Well, now . . .

She was a cute smart medical assistant, taking my medical history at my latest yearly exam.

“Do you exercise?” She asked brightly.

I HATE that question.  But I’ve learned not to justify.  Too much, anyhow.

“No, I don’t,” I admitted flatly.  “I work hard, but I do not have an exercise routine that I follow.”

And she wrote down that I don’t exercise.

Like I said, I HATE it.  I feel guilty and cross and it makes me want to eat french fries.  I don’t even really LIKE french fries.

This morning at Shady Acres, involved in my Saturday morning routine, I watched out of the window as four young adults headed out for a walk.  All four of them are big into exercise, and they completed a 2+ mile hike before brunch and came back in various states of energy and excitement and flushed accomplishment.  Youngest Son and his father and I were standing in the laundry room afterwards, discussing the state of the world and the need to exercise.

“You guys just walked over two miles,” I said, “but as of now, I’ve stripped three beds, made two of them back up, done two loads of laundry, done the meds, did my ladies morning routines, made sausage gravy and baked oatmeal.  But I haven’t exercised.  I honestly haven’t had time!”

“That’s right.  You haven’t,” said Youngest Son,

“But this week when I was having my check up, they asked if I exercised and I had to say I didn’t.  I tried to say that I worked hard, but it didn’t count.”

“That’s because it doesn’t raise your heart rate,” said Youngest Son agreeably.

“No, it doesn’t,” I said, ruefully.  And that was that.

However, the fact that all my hard work doesn’t count as exercise does raise my dander.  Do you think that might count for something?


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3 responses to “Well, now . . .

  1. paul fouts

    Dear Marianne….I am replying, not to make you feel bad, but to encourage you. I know that I have never worked as hard as you do or had the great servant heart that is the motivation for all you do…..but here’s my story. Back in the “early 2000s” (my early 70s) I wanted and needed to lose weight and @ that time a Curves facility opened up in the small nearby town and I gave it a try. I loved it….really made me feel good and kept @ it. I slowly lost 15# and I gained bone mass. Dexascan showed that I moved back out of Osteopenia into “normal ranges”. My mother’s final years were often painful from Osteoporosis spinal fractures and I was trying to do all I could to avert it. Now @ 83 I often look back and feel very strongly that this was the hand of God preparing me for what was ahead of me, giving me the health and stamina that I would need in the coming years of my husband’s Alzheimer’s Disease. My friends of my age are already in Heaven or in a nursing facility: but I have a wonderful support group of loving Christians who are 9 or so yrs. younger. They live with arthritis pain, knee replacements and can’t do what I do. It has been enough to deal with Paul’s AD w/o having to deal with pain, sickness on my part….God knew my need, of that I am sure and I thank Him for His goodness. I am in a daily struggle as I slowly lose the love of my life: God’s Word and it’s comfort, support and care from my local church, my “support group” friends who make me laugh, my family, and exercise is what keeps me going. I really have to make myself go to exercise, and sometimes I fail, but when I go I always come away feeling good…it is one more weapon against depression. Oh! and there’s one more special blessing from God for this time of life: GREAT GRANDCHILDREN! Can’t measure how much joy they bring. “How Good is the God we Adore”! Always enjoy your posts. You are a “helpmeet” to a good man, are blest w/a wonderful family and are in a wonderful stage of life: “the grandchildren stage”…..Blessings, Mary Alice Date: Sun, 27 Jul 2014 00:30:57 +0000 To: pgf7@msn.com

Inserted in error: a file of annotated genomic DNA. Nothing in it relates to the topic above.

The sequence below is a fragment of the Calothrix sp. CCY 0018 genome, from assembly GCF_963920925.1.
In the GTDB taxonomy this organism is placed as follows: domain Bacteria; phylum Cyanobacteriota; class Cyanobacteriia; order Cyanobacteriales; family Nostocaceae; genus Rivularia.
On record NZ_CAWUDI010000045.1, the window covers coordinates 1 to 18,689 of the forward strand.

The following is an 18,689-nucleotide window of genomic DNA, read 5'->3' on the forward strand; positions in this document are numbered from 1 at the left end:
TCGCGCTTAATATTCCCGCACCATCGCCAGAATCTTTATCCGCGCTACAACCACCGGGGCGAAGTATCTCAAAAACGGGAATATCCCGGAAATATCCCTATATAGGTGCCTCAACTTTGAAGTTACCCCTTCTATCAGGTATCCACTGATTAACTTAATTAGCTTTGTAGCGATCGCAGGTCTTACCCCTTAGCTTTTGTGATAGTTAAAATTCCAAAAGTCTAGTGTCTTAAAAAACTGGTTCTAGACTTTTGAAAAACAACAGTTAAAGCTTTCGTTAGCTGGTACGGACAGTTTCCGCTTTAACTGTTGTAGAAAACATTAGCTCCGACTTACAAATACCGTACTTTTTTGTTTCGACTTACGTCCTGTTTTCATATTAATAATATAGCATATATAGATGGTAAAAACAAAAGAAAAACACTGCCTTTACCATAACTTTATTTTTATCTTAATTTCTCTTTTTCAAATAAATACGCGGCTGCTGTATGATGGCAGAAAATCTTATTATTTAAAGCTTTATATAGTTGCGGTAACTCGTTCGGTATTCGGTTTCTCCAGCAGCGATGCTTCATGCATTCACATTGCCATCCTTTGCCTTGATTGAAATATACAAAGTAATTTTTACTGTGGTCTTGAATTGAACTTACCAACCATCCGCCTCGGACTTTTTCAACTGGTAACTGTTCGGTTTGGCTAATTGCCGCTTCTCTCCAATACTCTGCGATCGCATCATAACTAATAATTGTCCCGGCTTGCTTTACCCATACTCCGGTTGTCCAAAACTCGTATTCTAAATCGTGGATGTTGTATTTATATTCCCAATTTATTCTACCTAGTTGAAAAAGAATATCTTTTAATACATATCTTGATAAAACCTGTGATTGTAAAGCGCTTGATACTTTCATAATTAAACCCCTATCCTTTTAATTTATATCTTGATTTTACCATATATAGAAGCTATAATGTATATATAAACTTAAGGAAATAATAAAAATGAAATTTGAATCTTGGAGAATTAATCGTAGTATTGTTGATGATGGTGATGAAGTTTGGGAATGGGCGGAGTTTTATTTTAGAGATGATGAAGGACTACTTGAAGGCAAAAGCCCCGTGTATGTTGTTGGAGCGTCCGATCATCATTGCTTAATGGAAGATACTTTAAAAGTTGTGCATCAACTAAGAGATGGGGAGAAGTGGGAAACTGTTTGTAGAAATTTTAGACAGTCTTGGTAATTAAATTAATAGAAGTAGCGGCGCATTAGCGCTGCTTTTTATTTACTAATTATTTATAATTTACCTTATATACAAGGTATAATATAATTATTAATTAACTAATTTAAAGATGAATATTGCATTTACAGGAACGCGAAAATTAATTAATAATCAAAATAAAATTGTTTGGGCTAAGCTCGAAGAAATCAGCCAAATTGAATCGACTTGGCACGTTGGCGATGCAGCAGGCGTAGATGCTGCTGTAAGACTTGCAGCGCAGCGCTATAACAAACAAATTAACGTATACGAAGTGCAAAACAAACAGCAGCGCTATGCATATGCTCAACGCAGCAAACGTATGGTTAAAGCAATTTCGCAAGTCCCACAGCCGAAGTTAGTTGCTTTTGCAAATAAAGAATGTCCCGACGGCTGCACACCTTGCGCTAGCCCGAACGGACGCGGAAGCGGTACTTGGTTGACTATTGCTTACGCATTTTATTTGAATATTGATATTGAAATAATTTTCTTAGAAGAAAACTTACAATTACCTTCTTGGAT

• I do appreciate your input, Mary Alice, and the example you have given does inspire me! Thanks for your kind and careful and loving challenge. Believe me, I shall ruminate over it!

  2. Oh how I laughed as I read your post, MaryAnn. How WELL I can relate. But Mary Alice’s reply has also given me much on which to ruminate.

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